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René on Stage: A Review

Ancestral Voices


review by Marguerite Krause

A production of Ancestral Voices by A. R. Gurney ran at The Falcon Theater in Burbank, California, from October 14 through November 26, 2000. The narrator and central character of the story is Eddie (portrayed by Fred Savage), who tells us about the upheaval in his family, and the moral outrage of their mid-twentieth-century town, when his grandmother leaves his grandfather for another man.

Eddie's mother, Jane (played by Mariette Hartley), and father, Harvey (played by Robert Foxworth) try with varying success not to take sides, and to keep their children connected to both of their grandparents. Jane, however, never truly understands how her mother Madeline, Eddie's "Gram" (played by Katherine Helmond), could have done something so thoughtless and foolish. Jane adores and tends to side with her father Ed, Eddie's "Gramps" (played by René), and so does Eddie.

As the story progresses, we see, through Eddie's eyes, the strengths and weaknesses of all of the adults in his life, and also catch glimpses of the time and place in which they live. The family is "upperclass" and well-to-do, living and working in Buffalo, New York, except when they're visiting Gram's "weekend home" in the country. The tale begins a few years before World War II and continues into the war years, as Eddie matures from a boy nine or ten years old into a teenager, and ends with Eddie married and a father himself.

Ancestral Voices is designed to be "readers' theatre." The stage was bare, except for chairs and black music stands, which held the actors' scripts, arranged in a straight row facing the audience. The "costumes" consisted of appropriate street clothes for each character -- simple but elegant dresses for the women, suits for the men (dapper for Gramps, businesslike for Harvey), and somewhat "preppie" shirt and slacks for Eddie. As the central character, Eddie sat center stage, on a white, wooden bar stool. The other actors sat in chairs true to the period of the play, most upholstered (Harvey's looked like leather) with carved wooden arms and feet. To Eddie's right sat his mother, and then Gramps; to his left was his father, then Gram.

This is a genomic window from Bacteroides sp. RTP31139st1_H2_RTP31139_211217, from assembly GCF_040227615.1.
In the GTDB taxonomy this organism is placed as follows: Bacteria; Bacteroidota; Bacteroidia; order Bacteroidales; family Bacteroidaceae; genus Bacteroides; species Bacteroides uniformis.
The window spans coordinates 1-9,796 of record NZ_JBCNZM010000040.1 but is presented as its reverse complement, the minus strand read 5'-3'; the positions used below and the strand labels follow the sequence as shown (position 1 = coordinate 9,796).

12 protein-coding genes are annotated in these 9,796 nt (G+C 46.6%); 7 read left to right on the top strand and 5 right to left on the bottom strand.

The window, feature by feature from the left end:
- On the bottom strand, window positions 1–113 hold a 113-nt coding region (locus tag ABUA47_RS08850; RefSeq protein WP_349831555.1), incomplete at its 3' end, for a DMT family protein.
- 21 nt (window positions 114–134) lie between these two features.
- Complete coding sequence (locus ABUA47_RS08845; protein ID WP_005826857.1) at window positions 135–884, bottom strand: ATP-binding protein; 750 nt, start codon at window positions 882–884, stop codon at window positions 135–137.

In one scene during the play, Ms. Helmond played an additional character, "Aunt Fanny," who briefly befriends Gramps after the divorce. René also played an extra character in two scenes, "Uncle Roger," the man who steals Gram's affections and who, it turns out, had been Gramps's best friend for most of their lives.

The play, and this particular production, were excellent - and all five cast members were superb! For a piece that is "only" five actors sitting and reading from scripts, I was fascinated by the importance and impact of the subtle… well, "blocking" or "choreography" aren't exactly the right words. "Presentation," perhaps? The show isn't a staged play…but it isn't "just" dramatic reading, either.

I was fortunate to see the play twice: a Saturday evening performance and the next day's Sunday matinee. Because of this, my reactions have two layers… the first time through, I got involved with the characters and soaked up the story and generally absorbed the experience. The second time, I had the luxury of noticing not only what I was feeling, but how I was led to feel that way.